W3C home > Mailing lists > Public > www-rdf-interest@w3.org > May 2000

RE: lightweight reification (was Representing trust (and other co ntex t) in RDF)

From: McBride, Brian <bwm@hplb.hpl.hp.com>
Date: Mon, 29 May 2000 12:47:57 +0100
Message-ID: <5E13A1874524D411A876006008CD059F0FFC96@0-mail-1.hpl.hp.com>
To: Graham Klyne <GK@Dial.pipex.com>
Cc: RDF interest group <www-rdf-interest@w3.org>
Graham,

>>One would then have models like this:
>>
>>
>>        [this message] ---[was written by]--->Brian
>>                                |
>>                                |
>>                            [asserted by]
>>                                |
>>                               \ /
>>                              Brian
>
>Indeed.  The trouble is, it doesn't fit the RDF model.  "[Was 
>written by]" 

I must appologise for the diagram not being clear.  The intent was to show
the whole statement being the subject of the 'asserted by' property which
would, I think, be consistent with the RDF model.

>
>But, being a protocol kind of person (sometimes), I am looking 
>for how to 
>*represent* this ("on the wire") to communicate the 
>information to another 
>party.
>
>(Apologies for the laboured repetition here of my previous messages.)
>

The repitition would be my fault Graham not yours, I think.  Perhaps I'm
being over careful in trying to be clear.  If I can quote from an earlier
message of yours:

  "What I am trying to accomplish is to find a *representation*
  (as opposed to implementation), within the RDF model (as opposed
  to serialization), for trust-related information."

Perhaps I had misinterpreted this.

>>However, the digest approach has the benefit that it can be 
>represented by 
>>the currently recommended syntax.
>
>Atually, I think your approach can be represented reasonably 
>within the 
>current *syntax* (BagID, aboutEach, etc.);  it's just that in 
>transferring 
>to the RDF graph model you have to do a full reification (and 
>then, it's 
>not clear how to regenerate the original syntax from the model).  My 
>problem is how to represent this stuff *simply* in the RDF graph model.
>

Yes, I think you are right.  I've been rereading the spec.  I'm still
finding new stuff in it every time I read it.

How about this.  So if we imagine that a serialized model represents
reification using the ID attribute on production 6.12 of m&s.  You can only
do that if you are willing have the statement being reified in the model,
but that is a limitation that is true of the digest approach as well, I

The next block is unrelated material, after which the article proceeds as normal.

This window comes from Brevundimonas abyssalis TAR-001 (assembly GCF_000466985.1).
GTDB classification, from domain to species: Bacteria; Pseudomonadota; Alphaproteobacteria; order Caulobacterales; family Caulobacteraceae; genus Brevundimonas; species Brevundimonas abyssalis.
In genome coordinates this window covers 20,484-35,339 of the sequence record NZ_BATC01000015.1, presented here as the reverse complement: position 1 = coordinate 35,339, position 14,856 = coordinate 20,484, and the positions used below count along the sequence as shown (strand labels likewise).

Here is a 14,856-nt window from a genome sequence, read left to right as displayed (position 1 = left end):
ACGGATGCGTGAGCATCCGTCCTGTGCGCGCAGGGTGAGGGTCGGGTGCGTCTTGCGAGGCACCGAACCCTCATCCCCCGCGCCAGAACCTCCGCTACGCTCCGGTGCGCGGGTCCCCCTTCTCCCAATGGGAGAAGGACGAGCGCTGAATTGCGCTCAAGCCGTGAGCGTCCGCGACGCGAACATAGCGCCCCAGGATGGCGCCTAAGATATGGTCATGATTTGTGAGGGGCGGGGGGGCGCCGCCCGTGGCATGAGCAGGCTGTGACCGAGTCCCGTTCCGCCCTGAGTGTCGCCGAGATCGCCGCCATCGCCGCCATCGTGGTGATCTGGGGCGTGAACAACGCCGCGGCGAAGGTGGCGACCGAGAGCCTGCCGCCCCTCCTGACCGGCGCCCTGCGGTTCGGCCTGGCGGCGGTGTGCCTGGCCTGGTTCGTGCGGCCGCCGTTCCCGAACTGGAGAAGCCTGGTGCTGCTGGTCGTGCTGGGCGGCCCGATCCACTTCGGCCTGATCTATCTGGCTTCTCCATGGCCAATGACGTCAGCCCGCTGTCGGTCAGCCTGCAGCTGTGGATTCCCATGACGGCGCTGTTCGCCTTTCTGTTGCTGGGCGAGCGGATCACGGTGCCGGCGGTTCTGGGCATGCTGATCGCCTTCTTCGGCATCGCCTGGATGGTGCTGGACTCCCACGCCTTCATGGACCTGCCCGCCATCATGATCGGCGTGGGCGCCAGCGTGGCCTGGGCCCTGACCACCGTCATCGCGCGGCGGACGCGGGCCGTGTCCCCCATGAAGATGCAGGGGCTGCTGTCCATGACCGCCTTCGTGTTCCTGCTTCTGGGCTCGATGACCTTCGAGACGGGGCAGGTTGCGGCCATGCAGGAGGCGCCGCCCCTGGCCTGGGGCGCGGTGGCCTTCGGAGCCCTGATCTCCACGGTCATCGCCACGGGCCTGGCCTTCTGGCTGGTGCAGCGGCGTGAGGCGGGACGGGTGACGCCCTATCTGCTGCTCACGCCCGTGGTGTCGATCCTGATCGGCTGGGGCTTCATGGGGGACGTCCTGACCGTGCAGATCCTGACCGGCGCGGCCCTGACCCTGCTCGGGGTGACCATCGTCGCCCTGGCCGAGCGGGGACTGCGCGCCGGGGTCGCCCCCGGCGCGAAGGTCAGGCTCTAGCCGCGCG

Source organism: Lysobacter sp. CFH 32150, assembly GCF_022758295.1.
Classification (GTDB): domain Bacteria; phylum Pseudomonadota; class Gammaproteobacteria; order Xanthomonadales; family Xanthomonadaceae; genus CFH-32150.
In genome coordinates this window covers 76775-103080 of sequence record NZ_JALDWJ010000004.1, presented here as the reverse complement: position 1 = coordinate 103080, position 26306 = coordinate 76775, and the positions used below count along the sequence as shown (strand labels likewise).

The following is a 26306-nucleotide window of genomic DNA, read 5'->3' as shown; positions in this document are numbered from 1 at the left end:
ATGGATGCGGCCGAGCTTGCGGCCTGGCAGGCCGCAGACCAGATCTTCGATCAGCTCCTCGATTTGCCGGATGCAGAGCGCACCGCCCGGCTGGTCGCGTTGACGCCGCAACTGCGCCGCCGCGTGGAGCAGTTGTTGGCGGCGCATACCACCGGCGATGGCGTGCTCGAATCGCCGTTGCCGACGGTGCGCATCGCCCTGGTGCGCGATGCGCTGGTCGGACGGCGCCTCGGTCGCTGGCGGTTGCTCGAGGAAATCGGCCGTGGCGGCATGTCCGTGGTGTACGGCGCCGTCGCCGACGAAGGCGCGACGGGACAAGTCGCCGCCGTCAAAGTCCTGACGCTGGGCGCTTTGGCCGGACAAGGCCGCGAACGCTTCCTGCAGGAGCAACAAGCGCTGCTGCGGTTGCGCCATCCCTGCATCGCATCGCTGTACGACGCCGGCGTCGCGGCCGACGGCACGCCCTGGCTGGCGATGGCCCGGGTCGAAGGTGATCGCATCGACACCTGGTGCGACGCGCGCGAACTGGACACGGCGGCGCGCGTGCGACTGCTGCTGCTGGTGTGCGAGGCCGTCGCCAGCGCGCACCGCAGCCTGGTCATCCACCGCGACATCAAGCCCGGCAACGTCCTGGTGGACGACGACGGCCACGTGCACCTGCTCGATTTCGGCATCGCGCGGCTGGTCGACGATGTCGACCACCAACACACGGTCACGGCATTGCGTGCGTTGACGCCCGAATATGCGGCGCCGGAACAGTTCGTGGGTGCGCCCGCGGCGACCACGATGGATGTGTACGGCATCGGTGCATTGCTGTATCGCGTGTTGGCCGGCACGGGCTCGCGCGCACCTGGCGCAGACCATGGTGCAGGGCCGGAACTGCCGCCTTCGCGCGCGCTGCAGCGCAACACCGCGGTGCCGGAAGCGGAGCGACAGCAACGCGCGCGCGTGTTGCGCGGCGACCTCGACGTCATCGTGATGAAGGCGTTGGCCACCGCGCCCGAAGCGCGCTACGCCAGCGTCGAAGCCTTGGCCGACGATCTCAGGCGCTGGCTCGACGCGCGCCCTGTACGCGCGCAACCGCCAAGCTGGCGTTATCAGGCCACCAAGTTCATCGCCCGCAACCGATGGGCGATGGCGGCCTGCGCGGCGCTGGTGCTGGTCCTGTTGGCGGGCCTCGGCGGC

think.

So for example (sorry, its rdf serialization):

<rdf:RDF>
  <description about='uri for device'>
    <foo:screensize ID='ss'  >64 32</foo:screensize>
    <foo:colours    ID='clrs'>2</foo:colours>
  </description>
  <description about='#ss'      foo:context='#context'/>
  <description about='#clrs'    foo:context='#context'/>
  <description about='#context' foo:assertedBy='Brian'/>
</rdf:RDF>

That seems simple and clear enough and not too hard to explain.  As you
pointed out, there is a more compact representation using BagID and
aboutEach.

For implementation, a parser is needed that has an interface to its 'model'
implementation that represents this structure explicitly i.e. the parser
inserts a statement into the model with an explicit reified flag, rather
than 'doing the reification' and adding the extra 4 statements individually.
SiRPAC is the only the parser I have used and doesn't do what is needed
here.  I don't know what other parsers do.

As you have pointed out, many implementations of RDF are able to explicity
represent reification of a statement.  Given such an implementation, though
I haven't written the algorithm, it should not be too hard to spit out an
equivalent syntax when serializing.


>>The final thought I'd like to add is that when I think about 
>implementing 
>>the non-digest approach it seems it would be easy to provide 'full 
>>reification' with very little, if any, extra work.  So I'm 
>left wondering 
>>whether the 'overhead' of reification is more perceived than real.
>
>Two responses:
>
>(1) as they teach on "management communication" courses and the like, 
>"perception is everything".  If poor perception stops developers from 
>adopting RDF in all its potential, then the damage is done.  
>(See Andrea 
>Chiodi's recent message to this list for an example of this effect.)
>

I'd agree with that.  I'm wondering whether a new mechanism is needed that
is intrinsically easier to explain, or a way to explain reification in RDF
which raises fewer objections.

>(2) the perception becomes reality when one has to communicate 
>the reified 
>information between applications.  There are real costs of 
>bandwidth and 
>protocol processing complexity that get incurred here.
>

Yup.  Do you feel that the digest approach brings significant advantage?

>Despite our apparent disagreements, I really think we are on 
>the same path 
>here.

If I have given you the impression that I am disagreeing, then I need to be
more careful with the tone that my messages convey.  A lot of the repitition
which I sense irritated you was to establish common ground.

You have raised an important and interesting question.  It is one that I'm
pretty confident will be highly relevant to the direction my work is going
in too.

I'm just trying to explore the options.

>
>#g
>
>
>PS:  I am reminded that there is an alternative model for 
>semantic graphs 
>that might allow what you propose, that uses unlabelled arcs 
>and two kinds 
>of node for relations and concepts.  It's called "Conceptual 
>Graphs", is 
>attributed to 1984 work by John Sowa, and is briefly described 
>in Luger and 
>Stubblefield's book "Artificial Intelligence" section 8.3.
>

I'll try to get time to have a look at that.

Brian
Received on Monday, 29 May 2000 07:48:08 GMT

This archive was generated by hypermail 2.2.0+W3C-0.50 : Monday, 7 December 2009 10:51:43 GMT